Faculty of Education and Arts
School of Communications and Contemporary Arts / Centre for Research in Entertainment, Arts,Technology, Education and Communications
This paper focuses on the expanding HIV (Human Immunodeficiency Virus) epidemic in parts of Asia and the Pacific region and recommends the adoption of insights from particular health communication theories. The author argues that these paradigms can assist in broadening the current scope and content of HIV reporting. One theory in particular - Social Change Communication (SCC) - challenges the media to extend the framing of HIV from primarily a health story to one that is linked to more macro socio-economic, cultural and political factors. Asian and Pacific countries that have an emerging or expanding HIV epidemic need to realise a common reality when reporting on the disease; that is, the complexity and interconnectedness of the web of issues into which the HIV pandemic is woven.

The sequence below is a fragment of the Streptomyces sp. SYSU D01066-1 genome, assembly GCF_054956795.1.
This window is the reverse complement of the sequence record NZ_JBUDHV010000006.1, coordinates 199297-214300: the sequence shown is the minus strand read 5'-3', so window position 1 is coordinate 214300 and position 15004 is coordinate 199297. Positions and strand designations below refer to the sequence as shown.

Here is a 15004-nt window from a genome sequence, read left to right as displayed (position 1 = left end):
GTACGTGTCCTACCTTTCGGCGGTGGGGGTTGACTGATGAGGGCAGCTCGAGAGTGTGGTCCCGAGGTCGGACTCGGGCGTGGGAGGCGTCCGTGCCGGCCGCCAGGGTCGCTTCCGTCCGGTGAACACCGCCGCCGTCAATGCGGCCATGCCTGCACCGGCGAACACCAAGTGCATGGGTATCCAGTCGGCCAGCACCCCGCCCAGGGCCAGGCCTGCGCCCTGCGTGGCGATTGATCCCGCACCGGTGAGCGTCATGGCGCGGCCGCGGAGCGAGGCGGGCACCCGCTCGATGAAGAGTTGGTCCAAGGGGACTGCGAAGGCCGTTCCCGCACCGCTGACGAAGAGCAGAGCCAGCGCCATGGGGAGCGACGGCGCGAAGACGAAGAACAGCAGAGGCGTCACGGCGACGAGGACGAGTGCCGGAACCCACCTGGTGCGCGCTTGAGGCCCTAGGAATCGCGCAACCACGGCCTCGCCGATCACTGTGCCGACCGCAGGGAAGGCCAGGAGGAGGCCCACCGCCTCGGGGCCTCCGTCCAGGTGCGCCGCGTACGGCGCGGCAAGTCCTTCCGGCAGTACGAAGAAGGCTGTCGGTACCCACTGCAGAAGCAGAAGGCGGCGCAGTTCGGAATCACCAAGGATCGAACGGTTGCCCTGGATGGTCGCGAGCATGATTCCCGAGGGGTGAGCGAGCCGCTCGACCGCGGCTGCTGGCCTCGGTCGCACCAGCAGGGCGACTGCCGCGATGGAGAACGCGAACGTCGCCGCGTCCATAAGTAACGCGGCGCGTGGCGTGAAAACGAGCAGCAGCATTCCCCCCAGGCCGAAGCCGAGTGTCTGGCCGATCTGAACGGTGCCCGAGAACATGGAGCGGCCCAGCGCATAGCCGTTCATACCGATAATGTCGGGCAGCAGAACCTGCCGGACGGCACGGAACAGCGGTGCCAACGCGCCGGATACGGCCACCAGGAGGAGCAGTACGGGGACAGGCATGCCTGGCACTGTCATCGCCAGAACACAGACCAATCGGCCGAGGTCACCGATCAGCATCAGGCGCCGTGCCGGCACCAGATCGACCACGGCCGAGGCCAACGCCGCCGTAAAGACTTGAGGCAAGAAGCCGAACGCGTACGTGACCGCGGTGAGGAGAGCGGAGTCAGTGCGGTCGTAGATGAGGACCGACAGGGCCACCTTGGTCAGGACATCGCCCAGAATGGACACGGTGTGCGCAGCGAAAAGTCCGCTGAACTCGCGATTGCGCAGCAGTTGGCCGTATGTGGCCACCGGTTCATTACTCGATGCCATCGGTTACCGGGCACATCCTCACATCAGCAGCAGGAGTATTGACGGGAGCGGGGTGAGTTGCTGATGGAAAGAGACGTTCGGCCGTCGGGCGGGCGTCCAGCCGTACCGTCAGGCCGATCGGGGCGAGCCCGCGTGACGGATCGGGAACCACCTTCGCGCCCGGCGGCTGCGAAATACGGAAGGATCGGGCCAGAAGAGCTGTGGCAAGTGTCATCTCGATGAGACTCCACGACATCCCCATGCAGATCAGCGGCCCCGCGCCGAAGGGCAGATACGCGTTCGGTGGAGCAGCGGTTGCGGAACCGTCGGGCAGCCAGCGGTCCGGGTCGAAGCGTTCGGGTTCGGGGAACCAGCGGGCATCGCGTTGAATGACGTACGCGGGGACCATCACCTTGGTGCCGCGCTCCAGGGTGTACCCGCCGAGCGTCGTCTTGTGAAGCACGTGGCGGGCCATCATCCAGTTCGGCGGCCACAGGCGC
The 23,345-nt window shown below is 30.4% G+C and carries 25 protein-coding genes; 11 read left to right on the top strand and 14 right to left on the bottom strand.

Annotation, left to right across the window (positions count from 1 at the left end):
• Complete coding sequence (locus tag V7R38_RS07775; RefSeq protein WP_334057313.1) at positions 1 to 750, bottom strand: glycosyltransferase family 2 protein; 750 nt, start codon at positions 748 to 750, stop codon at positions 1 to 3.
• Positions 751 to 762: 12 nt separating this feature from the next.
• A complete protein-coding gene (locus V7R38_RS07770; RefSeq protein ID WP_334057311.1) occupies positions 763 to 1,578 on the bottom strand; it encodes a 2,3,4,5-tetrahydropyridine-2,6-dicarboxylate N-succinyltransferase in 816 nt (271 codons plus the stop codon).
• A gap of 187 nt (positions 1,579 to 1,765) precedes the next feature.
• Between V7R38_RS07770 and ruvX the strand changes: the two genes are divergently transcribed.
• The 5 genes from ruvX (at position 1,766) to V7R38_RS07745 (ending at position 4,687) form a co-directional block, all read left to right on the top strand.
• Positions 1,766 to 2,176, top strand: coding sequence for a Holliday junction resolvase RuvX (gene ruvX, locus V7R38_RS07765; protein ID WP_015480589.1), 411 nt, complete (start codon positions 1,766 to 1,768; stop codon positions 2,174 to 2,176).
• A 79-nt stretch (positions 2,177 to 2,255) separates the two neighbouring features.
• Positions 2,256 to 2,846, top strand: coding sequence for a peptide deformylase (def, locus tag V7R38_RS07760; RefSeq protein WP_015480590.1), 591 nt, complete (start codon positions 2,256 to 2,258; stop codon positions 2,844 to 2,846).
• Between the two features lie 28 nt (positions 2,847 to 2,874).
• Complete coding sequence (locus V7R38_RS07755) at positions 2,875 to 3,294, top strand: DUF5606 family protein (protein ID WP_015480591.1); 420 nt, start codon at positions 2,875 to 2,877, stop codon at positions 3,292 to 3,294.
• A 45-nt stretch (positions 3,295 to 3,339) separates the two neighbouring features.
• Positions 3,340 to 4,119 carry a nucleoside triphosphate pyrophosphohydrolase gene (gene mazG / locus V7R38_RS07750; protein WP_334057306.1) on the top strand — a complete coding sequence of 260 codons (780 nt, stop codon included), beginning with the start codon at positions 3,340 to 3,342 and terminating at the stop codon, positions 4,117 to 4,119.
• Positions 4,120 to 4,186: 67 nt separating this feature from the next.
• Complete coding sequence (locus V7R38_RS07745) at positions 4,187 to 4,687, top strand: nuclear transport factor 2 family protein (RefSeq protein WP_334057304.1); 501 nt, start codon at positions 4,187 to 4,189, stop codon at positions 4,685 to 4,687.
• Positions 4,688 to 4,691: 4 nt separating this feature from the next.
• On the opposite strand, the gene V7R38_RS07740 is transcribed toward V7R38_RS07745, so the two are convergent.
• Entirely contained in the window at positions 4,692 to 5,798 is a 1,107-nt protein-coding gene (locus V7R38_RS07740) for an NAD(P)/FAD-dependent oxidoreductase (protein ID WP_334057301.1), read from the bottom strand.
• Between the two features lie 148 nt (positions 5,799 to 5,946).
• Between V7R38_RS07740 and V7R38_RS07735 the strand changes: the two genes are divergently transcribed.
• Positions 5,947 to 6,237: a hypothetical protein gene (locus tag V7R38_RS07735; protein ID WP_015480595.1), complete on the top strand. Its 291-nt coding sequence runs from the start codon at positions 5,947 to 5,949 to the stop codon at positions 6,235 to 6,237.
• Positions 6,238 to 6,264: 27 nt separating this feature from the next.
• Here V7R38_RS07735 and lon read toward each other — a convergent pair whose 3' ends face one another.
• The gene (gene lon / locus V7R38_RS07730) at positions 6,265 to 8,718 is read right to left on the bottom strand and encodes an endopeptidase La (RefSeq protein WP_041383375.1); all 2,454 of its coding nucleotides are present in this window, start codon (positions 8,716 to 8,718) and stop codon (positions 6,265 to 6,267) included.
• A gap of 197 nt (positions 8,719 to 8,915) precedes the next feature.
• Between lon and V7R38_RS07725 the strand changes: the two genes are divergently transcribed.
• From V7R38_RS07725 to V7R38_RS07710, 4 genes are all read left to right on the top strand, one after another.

Clinical Epidemiology Commons, Film and Media Studies Commons, Health Communication Commons, Politics and Social Change Commons, Virus Diseases Commons
This is an Author's Accepted Manuscript of: Cullen, T. (2009). Health communication theories: Implications for HIV reporting in Asia and the Pacific. Asia Pacific Media Educator. 1(19), 99-111. Available here